Russia’s Lethal Hypersonic Zircon Cruise Missile to Enter Production
“State tests of Zircon are scheduled for completion in 2017 in accordance with the contract, and the missile’s serial production is planned to be launched next year.”
Russia’s 3M22 Zircon hypersonic cruise missile is expected to enter into production in 2018. The new weapon—which is capable of speeds of around Mach 5.0-Mach 6.0—is currently in testing.
“State tests of Zircon are scheduled for completion in 2017 in accordance with the contract, and the missile’s serial production is planned to be launched next year,” a Russian defense industry source told the Moscow-based TASS news agency on April 19.
The hypersonic missile—which is a component of the 3K22 Zircon system—will be incorporated into the nuclear-powered Project 11442 Orlan-class battlecruiser (NATO: Kirov-class) Pyotr Veliky when it completes its overhaul in late 2022. Sister ship Admiral Nakhimov—which is currently being modernized—will likely be the first Russian warship equipped with the new missile when it returns to service in 2018.
“The Admiral Nakhimov heavy missile cruiser’s deep modernization envisages the replacement of the warship’s missile strike system. As a result, the vessel will get the Zircon hypersonic missiles,” a source told TASS.
The new missiles would replace the two battlecruisers’ 390-mile range P-700 Granit supersonic anti-ship missile armament. While the Zircon range will likely be shorter—about 250 miles—its sheer speed will make it extremely difficult to intercept with current missile defense technology.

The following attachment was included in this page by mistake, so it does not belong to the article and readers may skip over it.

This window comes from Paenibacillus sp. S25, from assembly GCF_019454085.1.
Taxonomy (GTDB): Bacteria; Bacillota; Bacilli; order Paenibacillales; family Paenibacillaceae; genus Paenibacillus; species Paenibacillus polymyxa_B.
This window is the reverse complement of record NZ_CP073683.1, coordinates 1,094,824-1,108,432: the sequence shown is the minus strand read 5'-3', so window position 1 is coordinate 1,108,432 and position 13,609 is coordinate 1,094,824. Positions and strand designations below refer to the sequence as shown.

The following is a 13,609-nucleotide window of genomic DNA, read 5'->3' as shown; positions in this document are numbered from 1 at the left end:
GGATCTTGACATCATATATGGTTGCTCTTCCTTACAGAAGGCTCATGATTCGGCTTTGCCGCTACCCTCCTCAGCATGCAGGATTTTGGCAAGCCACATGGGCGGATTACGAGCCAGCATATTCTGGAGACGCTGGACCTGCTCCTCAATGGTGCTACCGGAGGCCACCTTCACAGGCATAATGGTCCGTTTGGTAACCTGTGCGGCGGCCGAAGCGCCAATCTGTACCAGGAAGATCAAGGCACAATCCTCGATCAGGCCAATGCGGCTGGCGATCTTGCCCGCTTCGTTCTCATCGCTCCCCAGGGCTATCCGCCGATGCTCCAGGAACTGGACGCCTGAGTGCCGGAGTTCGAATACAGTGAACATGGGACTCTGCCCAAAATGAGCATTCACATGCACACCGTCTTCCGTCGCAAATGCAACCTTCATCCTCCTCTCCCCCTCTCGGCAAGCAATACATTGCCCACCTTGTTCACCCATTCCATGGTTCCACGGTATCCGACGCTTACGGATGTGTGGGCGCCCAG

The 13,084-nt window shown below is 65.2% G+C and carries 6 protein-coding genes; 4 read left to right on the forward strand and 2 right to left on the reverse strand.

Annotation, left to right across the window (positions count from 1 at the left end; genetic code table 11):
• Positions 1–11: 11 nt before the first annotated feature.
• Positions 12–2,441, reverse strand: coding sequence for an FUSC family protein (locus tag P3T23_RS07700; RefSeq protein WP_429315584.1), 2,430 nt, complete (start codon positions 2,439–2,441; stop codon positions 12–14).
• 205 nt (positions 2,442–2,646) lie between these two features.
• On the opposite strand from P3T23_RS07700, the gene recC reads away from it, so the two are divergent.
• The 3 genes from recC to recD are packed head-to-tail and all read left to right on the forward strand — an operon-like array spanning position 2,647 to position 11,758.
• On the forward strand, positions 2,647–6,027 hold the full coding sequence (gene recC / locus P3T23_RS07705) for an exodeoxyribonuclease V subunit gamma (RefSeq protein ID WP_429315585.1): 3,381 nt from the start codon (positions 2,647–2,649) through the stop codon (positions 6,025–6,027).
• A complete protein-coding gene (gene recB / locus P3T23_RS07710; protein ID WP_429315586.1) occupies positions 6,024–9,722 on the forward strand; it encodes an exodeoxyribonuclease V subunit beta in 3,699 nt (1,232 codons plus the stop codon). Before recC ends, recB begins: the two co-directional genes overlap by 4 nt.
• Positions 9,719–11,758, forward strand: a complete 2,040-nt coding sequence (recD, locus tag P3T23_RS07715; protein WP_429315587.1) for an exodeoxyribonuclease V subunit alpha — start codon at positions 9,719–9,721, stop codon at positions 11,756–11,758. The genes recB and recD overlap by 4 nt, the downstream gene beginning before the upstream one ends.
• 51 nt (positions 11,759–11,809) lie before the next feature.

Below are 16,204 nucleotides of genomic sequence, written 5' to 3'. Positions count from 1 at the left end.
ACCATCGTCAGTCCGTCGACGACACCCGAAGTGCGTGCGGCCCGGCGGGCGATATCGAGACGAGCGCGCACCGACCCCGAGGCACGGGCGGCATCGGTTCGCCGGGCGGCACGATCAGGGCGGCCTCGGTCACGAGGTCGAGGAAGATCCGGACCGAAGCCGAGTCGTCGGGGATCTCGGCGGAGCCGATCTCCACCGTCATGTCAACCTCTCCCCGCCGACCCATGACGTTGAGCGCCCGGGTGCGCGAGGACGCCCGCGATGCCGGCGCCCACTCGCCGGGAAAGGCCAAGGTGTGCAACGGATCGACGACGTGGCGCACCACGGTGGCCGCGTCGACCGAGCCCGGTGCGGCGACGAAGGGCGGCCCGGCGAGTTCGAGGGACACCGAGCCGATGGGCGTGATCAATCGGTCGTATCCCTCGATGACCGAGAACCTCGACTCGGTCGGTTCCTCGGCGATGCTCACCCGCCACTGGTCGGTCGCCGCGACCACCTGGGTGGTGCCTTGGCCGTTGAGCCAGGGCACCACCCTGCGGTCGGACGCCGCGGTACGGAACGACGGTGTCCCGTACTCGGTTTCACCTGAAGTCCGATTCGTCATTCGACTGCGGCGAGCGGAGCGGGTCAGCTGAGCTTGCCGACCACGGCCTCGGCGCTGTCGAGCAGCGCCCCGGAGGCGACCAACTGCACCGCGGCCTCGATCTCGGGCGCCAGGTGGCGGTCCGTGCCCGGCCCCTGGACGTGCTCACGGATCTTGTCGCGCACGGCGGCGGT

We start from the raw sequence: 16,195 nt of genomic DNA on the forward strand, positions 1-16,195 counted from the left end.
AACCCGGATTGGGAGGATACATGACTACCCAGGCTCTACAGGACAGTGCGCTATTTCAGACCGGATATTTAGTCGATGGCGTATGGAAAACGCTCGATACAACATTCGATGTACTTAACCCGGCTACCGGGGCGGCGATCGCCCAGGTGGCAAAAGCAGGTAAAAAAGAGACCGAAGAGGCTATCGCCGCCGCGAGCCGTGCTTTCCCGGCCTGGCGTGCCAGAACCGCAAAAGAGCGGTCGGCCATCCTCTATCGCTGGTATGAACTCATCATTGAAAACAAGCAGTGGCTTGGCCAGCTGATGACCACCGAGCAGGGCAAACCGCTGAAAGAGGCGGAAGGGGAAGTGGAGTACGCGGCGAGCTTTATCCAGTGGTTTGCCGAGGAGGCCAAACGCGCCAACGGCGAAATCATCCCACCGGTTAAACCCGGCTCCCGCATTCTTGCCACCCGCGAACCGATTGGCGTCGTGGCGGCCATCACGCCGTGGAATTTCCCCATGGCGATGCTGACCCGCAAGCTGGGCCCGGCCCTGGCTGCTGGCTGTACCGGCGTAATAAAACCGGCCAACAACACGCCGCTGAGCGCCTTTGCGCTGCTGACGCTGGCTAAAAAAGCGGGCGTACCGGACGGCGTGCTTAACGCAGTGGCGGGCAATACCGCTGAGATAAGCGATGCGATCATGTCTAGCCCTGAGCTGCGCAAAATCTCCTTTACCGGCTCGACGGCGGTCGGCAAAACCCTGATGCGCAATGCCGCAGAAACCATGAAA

Moscow plans to refit the two giant warships with ten 3S-14 vertical launch systems—each of which carries eight rounds. The addition of the 3S-14 would enable each ship to carry eighty cruise missiles onboard. The ships would carry a mix of Zircon and long-range Kalibr cruise missiles.
However, according to TASS, the Zircon will also be built in air and submarine-launched versions. It has been previously reported the Zircon will also be used onboard Russia’s next-generation Husky-class nuclear attack submarines. But there is no reason those same weapons couldn’t be used onboard Russia’s existing fleet of conventional and nuclear submarines like the Project 855M Yasen-class or older Project 971 Shchuka-B-class submarines.
Moreover, the Russians are expected to use hypersonic missiles onboard the both the new production Tupolev Tu-160M2 Blackjack and the developmental Tupolev PAK-DA stealth bomber. The combination of a long-range bomber and hypersonic cruise missiles would be a dangerous threat to the U.S. and its allies. It is possible that the two bombers are going to be equipped with a version of the Zircon.
The United States is also working on hypersonic missile technologies. However, none of the Pentagon’s hypersonic missiles are anywhere close to being production ready—much less becoming operational. The most successful unclassified U.S. hypersonic program was the Boeing X-51 Waverider—which completed a six-minute flight. Lessons from the X-51 program are being used to develop the U.S. Air Force’s High-Speed Strike Weapon, but not much information has been released about the effort.
Dave Majumdar is the defense editor for The National Interest. You can follow him on Twitter: @davemajumdar.
Image: Defense Intelligence Agency via Wikimedia